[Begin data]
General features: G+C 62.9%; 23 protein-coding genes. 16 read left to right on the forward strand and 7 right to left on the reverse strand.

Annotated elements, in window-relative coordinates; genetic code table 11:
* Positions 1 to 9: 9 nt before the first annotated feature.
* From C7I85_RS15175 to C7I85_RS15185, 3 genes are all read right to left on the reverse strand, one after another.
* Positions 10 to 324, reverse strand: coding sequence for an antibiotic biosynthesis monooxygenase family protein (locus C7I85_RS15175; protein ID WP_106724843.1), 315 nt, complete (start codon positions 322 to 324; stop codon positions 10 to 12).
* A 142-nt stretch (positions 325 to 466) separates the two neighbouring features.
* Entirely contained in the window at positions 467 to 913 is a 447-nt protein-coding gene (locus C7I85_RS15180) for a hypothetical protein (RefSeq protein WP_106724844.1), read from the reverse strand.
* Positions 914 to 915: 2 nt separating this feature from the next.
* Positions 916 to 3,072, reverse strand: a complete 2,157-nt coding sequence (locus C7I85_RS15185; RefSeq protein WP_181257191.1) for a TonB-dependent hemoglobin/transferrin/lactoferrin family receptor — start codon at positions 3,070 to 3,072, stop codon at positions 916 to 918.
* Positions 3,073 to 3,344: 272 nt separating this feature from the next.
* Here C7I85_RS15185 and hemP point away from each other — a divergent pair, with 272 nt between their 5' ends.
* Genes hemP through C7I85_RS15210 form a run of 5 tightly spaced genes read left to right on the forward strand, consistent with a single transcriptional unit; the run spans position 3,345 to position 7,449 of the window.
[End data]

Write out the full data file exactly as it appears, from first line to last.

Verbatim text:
General features: G+C 62.9%; 23 protein-coding genes. 16 read left to right on the forward strand and 7 right to left on the reverse strand.

Annotated elements, in window-relative coordinates; genetic code table 11:
* Positions 1 to 9: 9 nt before the first annotated feature.
* From C7I85_RS15175 to C7I85_RS15185, 3 genes are all read right to left on the reverse strand, one after another.
* Positions 10 to 324, reverse strand: coding sequence for an antibiotic biosynthesis monooxygenase family protein (locus C7I85_RS15175; protein ID WP_106724843.1), 315 nt, complete (start codon positions 322 to 324; stop codon positions 10 to 12).
* A 142-nt stretch (positions 325 to 466) separates the two neighbouring features.
* Entirely contained in the window at positions 467 to 913 is a 447-nt protein-coding gene (locus C7I85_RS15180) for a hypothetical protein (RefSeq protein WP_106724844.1), read from the reverse strand.
* Positions 914 to 915: 2 nt separating this feature from the next.
* Positions 916 to 3,072, reverse strand: a complete 2,157-nt coding sequence (locus C7I85_RS15185; RefSeq protein WP_181257191.1) for a TonB-dependent hemoglobin/transferrin/lactoferrin family receptor — start codon at positions 3,070 to 3,072, stop codon at positions 916 to 918.
* Positions 3,073 to 3,344: 272 nt separating this feature from the next.
* Here C7I85_RS15185 and hemP point away from each other — a divergent pair, with 272 nt between their 5' ends.
* Genes hemP through C7I85_RS15210 form a run of 5 tightly spaced genes read left to right on the forward strand, consistent with a single transcriptional unit; the run spans position 3,345 to position 7,449 of the window.